My nephew, an avid snowboarder, put it to me this way when I was looking for my first snow board;
    “There’s so many guys out on the hill that are in a gear/fashion show. But anybody who’s really in it for the love of the sport would be out there with a peavey mart snowsuit and a kijiji board if they had to”

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    • I’ll bet you anything your brother-in-law didn’t race on a second-hand wal-mart bike, though. šŸ˜‰

      I’m just playing, and I get your point. I totally agree that overbuying needlessly is foolish. So yeah, I definitely feel spending a lot of money on a road bike would be a waste for my purposes.

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  5. This is the model that I went with a few years ago:

    http://www.bikesdirect.com/products/gravity/liberty_3.htm

    On the trainer it’s excellent. When I’ve taken it on the road it has been fine as well.

    If I was a roadie I’d probably get all concerned about quality of shifting and weight but I’m not. I just wanted something dependable and easy to maintain. Gets me to the top of the hills when necessary.

    Lastly, I much prefer the compact style road bikes (like the link above) because it’s closer to a mountain biking position.

    Also, in terms of your heart rate, remember that when you’re out on the trail you’re activating tons other muscles to keep you balanced/etc. so your heart rate stays much higher while your power output is down. When you’re on the trainer you can put 100% of your effort into power output so you end up killing your drive muscles alone. On the trail your power lvl is lower but your heart rate is higher because you’re working so many other muscles that are inefficient.

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    • Ah, you totally get what it is Iā€™m after here. And the price on that bike is low enough that I could pick up a Kinetic fluid trainer and still be under half of what some people are suggesting I spend on just the bike.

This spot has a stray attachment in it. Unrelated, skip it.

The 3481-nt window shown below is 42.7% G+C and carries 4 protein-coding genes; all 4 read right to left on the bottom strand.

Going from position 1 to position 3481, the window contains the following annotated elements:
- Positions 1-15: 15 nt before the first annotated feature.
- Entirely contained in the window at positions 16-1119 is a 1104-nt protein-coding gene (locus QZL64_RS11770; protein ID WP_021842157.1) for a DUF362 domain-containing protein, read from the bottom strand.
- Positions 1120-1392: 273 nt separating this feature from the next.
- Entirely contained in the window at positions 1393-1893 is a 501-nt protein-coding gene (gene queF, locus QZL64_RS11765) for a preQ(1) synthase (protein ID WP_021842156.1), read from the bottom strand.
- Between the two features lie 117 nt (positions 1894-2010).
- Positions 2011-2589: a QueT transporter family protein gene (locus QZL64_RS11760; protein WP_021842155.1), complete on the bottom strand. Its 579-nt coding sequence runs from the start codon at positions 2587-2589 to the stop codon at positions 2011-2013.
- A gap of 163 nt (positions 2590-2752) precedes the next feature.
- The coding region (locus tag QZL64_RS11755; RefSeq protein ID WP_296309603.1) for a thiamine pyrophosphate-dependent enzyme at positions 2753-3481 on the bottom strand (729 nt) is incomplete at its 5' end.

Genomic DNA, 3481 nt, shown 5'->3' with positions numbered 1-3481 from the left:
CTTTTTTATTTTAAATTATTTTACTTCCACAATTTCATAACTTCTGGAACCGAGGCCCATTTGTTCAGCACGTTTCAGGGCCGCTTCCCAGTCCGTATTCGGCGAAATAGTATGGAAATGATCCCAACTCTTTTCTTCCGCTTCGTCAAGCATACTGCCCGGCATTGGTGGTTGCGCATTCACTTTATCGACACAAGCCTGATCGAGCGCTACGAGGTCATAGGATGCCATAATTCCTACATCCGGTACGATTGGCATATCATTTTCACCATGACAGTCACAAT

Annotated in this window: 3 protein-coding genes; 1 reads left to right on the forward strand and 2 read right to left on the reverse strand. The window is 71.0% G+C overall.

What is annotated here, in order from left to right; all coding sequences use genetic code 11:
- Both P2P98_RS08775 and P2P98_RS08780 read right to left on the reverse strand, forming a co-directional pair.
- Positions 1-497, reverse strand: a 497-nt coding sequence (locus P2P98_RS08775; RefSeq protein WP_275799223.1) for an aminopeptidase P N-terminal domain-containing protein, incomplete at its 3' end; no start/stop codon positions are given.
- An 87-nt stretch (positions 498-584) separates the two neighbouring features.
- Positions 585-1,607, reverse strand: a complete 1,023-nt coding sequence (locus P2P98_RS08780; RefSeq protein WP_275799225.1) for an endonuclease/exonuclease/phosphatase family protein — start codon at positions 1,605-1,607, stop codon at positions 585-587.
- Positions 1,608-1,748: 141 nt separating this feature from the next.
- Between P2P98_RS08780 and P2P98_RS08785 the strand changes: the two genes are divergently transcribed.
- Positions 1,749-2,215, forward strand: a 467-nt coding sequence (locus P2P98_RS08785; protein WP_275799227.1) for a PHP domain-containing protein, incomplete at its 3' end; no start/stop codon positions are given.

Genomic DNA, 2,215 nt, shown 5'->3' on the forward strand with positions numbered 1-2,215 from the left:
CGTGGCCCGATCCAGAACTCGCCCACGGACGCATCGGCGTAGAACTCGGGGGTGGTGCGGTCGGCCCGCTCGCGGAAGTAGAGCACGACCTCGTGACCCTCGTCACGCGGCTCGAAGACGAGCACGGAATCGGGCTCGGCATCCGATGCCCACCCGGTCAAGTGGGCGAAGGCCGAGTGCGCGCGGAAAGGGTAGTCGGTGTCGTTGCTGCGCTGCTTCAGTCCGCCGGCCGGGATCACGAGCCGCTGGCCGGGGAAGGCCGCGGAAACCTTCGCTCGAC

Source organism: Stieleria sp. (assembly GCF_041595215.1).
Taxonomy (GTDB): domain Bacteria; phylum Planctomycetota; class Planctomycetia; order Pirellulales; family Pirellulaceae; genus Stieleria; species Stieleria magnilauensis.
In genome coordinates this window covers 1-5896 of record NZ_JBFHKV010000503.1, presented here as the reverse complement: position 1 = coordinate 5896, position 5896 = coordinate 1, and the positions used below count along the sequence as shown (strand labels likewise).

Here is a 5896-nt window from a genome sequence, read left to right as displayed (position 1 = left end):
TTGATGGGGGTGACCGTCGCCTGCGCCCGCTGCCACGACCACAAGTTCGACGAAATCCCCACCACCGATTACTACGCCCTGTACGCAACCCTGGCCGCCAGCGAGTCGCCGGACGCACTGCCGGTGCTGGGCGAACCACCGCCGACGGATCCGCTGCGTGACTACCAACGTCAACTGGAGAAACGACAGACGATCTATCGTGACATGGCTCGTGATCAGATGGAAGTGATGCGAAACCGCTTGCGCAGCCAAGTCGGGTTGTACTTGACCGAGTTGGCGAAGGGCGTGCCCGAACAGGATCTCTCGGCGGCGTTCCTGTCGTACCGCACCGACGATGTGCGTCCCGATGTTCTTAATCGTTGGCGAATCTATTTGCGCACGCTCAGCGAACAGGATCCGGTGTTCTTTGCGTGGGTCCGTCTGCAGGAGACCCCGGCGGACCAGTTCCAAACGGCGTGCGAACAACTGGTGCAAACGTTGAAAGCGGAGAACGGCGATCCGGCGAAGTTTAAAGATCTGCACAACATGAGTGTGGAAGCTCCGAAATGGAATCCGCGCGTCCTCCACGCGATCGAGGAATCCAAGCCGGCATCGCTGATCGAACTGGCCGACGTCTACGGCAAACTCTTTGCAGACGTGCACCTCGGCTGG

Your last paragraph makes perfect sense, Iā€™d never thought of it that way.

      Excellent contributions, thanks madamert!

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  6. you are VERY right about what he rode in competition. Both my brother in law and nephew are total gear heads, and crush a mere mortal like me in their respective sports, regardless what they or I am riding. šŸ™‚

    The last few days, all the stuff about heart rate, has been really interesting. Will be following to see how this all plays out for you in the future.

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  7. John, if you’re going to buy a 29er anyway, why not just ride that on the road and forget about a road bike? I just took my Superfly 100 for a spin on the Seminole trail to see how it would do. With 65 psi in the tires and fore and aft suspension locked, it acquitted itself very well. So well in fact, that had I known it at the time, I could have pedaled just 1.1 mph faster in one section and beaten the QOM set Kim Wiley on her time trial bike. LOL

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    • Lots of reasons. One of the big ones is riding position. A road bike would be much more comfortable compared to a mtb on long rides (long training rides would be one of the main reasons I’d want a road bike). Also, my 29er will be tubeless, so there’s no way I could run high TP. Nor would I want the noise of the mtb tires on the fluid trainer.